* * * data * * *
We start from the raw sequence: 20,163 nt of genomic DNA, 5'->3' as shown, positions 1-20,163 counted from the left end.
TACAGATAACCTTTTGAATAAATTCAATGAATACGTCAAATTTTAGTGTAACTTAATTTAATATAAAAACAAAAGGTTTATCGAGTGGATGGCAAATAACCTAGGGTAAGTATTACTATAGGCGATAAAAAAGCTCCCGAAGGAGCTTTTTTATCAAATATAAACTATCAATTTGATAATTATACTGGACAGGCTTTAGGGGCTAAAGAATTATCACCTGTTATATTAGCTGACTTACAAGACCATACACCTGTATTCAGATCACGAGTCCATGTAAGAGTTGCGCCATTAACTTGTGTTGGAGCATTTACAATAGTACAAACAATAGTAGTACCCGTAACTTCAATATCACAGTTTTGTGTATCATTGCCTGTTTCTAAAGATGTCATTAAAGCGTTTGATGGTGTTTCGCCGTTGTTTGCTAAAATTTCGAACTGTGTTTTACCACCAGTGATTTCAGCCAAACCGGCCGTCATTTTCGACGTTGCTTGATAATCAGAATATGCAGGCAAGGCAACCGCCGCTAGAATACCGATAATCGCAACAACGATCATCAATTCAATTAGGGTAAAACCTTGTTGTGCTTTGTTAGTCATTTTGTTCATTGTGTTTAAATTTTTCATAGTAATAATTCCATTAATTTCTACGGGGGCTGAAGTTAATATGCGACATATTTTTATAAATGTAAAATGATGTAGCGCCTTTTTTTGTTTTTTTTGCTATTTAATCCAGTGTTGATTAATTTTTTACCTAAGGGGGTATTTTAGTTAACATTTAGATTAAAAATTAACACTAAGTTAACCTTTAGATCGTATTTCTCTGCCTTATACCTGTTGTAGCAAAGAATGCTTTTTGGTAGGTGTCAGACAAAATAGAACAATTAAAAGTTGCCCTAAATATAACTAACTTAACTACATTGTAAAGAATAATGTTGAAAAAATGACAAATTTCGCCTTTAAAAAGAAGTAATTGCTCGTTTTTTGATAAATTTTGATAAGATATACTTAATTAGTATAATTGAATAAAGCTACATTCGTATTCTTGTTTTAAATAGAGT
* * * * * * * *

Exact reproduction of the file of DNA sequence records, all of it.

We start from the raw sequence: 20,163 nt of genomic DNA, 5'->3' as shown, positions 1-20,163 counted from the left end.
TACAGATAACCTTTTGAATAAATTCAATGAATACGTCAAATTTTAGTGTAACTTAATTTAATATAAAAACAAAAGGTTTATCGAGTGGATGGCAAATAACCTAGGGTAAGTATTACTATAGGCGATAAAAAAGCTCCCGAAGGAGCTTTTTTATCAAATATAAACTATCAATTTGATAATTATACTGGACAGGCTTTAGGGGCTAAAGAATTATCACCTGTTATATTAGCTGACTTACAAGACCATACACCTGTATTCAGATCACGAGTCCATGTAAGAGTTGCGCCATTAACTTGTGTTGGAGCATTTACAATAGTACAAACAATAGTAGTACCCGTAACTTCAATATCACAGTTTTGTGTATCATTGCCTGTTTCTAAAGATGTCATTAAAGCGTTTGATGGTGTTTCGCCGTTGTTTGCTAAAATTTCGAACTGTGTTTTACCACCAGTGATTTCAGCCAAACCGGCCGTCATTTTCGACGTTGCTTGATAATCAGAATATGCAGGCAAGGCAACCGCCGCTAGAATACCGATAATCGCAACAACGATCATCAATTCAATTAGGGTAAAACCTTGTTGTGCTTTGTTAGTCATTTTGTTCATTGTGTTTAAATTTTTCATAGTAATAATTCCATTAATTTCTACGGGGGCTGAAGTTAATATGCGACATATTTTTATAAATGTAAAATGATGTAGCGCCTTTTTTTGTTTTTTTTGCTATTTAATCCAGTGTTGATTAATTTTTTACCTAAGGGGGTATTTTAGTTAACATTTAGATTAAAAATTAACACTAAGTTAACCTTTAGATCGTATTTCTCTGCCTTATACCTGTTGTAGCAAAGAATGCTTTTTGGTAGGTGTCAGACAAAATAGAACAATTAAAAGTTGCCCTAAATATAACTAACTTAACTACATTGTAAAGAATAATGTTGAAAAAATGACAAATTTCGCCTTTAAAAAGAAGTAATTGCTCGTTTTTTGATAAATTTTGATAAGATATACTTAATTAGTATAATTGAATAAAGCTACATTCGTATTCTTGTTTTAAATAGAGT